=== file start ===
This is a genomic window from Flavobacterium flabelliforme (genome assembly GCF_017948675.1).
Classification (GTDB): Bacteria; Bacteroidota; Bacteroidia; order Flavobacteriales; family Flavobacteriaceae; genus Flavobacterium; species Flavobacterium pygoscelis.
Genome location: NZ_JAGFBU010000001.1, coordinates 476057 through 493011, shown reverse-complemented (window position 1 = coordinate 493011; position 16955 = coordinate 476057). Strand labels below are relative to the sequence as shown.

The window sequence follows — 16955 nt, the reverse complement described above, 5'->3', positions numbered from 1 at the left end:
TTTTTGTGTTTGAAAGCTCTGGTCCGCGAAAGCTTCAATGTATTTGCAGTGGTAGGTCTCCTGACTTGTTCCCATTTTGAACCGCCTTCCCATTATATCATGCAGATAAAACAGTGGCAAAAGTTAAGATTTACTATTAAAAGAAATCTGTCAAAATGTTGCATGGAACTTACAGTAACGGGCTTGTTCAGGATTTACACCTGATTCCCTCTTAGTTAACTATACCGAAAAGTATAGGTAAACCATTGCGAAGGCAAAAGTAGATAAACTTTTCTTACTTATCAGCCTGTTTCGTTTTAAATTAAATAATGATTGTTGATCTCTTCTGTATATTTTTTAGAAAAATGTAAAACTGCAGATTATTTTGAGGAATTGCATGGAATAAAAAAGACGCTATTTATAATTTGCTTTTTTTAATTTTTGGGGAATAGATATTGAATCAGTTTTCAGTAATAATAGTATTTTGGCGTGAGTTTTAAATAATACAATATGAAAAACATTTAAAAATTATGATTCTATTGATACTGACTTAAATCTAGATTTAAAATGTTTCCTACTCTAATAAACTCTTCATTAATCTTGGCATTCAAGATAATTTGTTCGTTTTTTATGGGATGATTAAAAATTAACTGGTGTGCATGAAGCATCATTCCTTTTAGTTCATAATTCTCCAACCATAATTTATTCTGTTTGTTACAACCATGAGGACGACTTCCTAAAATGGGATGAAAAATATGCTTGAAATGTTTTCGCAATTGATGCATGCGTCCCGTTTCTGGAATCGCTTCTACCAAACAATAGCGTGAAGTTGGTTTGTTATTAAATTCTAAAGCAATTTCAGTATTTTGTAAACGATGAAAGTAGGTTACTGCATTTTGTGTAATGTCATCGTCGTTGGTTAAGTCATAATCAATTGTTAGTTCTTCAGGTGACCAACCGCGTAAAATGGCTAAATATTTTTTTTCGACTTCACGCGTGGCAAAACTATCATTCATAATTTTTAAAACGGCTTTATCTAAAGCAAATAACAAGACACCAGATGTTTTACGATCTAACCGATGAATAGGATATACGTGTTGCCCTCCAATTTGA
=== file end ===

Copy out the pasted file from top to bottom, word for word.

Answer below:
This is a genomic window from Flavobacterium flabelliforme (genome assembly GCF_017948675.1).
Classification (GTDB): Bacteria; Bacteroidota; Bacteroidia; order Flavobacteriales; family Flavobacteriaceae; genus Flavobacterium; species Flavobacterium pygoscelis.
Genome location: NZ_JAGFBU010000001.1, coordinates 476057 through 493011, shown reverse-complemented (window position 1 = coordinate 493011; position 16955 = coordinate 476057). Strand labels below are relative to the sequence as shown.

The window sequence follows — 16955 nt, the reverse complement described above, 5'->3', positions numbered from 1 at the left end:
TTTTTGTGTTTGAAAGCTCTGGTCCGCGAAAGCTTCAATGTATTTGCAGTGGTAGGTCTCCTGACTTGTTCCCATTTTGAACCGCCTTCCCATTATATCATGCAGATAAAACAGTGGCAAAAGTTAAGATTTACTATTAAAAGAAATCTGTCAAAATGTTGCATGGAACTTACAGTAACGGGCTTGTTCAGGATTTACACCTGATTCCCTCTTAGTTAACTATACCGAAAAGTATAGGTAAACCATTGCGAAGGCAAAAGTAGATAAACTTTTCTTACTTATCAGCCTGTTTCGTTTTAAATTAAATAATGATTGTTGATCTCTTCTGTATATTTTTTAGAAAAATGTAAAACTGCAGATTATTTTGAGGAATTGCATGGAATAAAAAAGACGCTATTTATAATTTGCTTTTTTTAATTTTTGGGGAATAGATATTGAATCAGTTTTCAGTAATAATAGTATTTTGGCGTGAGTTTTAAATAATACAATATGAAAAACATTTAAAAATTATGATTCTATTGATACTGACTTAAATCTAGATTTAAAATGTTTCCTACTCTAATAAACTCTTCATTAATCTTGGCATTCAAGATAATTTGTTCGTTTTTTATGGGATGATTAAAAATTAACTGGTGTGCATGAAGCATCATTCCTTTTAGTTCATAATTCTCCAACCATAATTTATTCTGTTTGTTACAACCATGAGGACGACTTCCTAAAATGGGATGAAAAATATGCTTGAAATGTTTTCGCAATTGATGCATGCGTCCCGTTTCTGGAATCGCTTCTACCAAACAATAGCGTGAAGTTGGTTTGTTATTAAATTCTAAAGCAATTTCAGTATTTTGTAAACGATGAAAGTAGGTTACTGCATTTTGTGTAATGTCATCGTCGTTGGTTAAGTCATAATCAATTGTTAGTTCTTCAGGTGACCAACCGCGTAAAATGGCTAAATATTTTTTTTCGACTTCACGCGTGGCAAAACTATCATTCATAATTTTTAAAACGGCTTTATCTAAAGCAAATAACAAGACACCAGATGTTTTACGATCTAACCGATGAATAGGATATACGTGTTGCCCTCCAATTTGA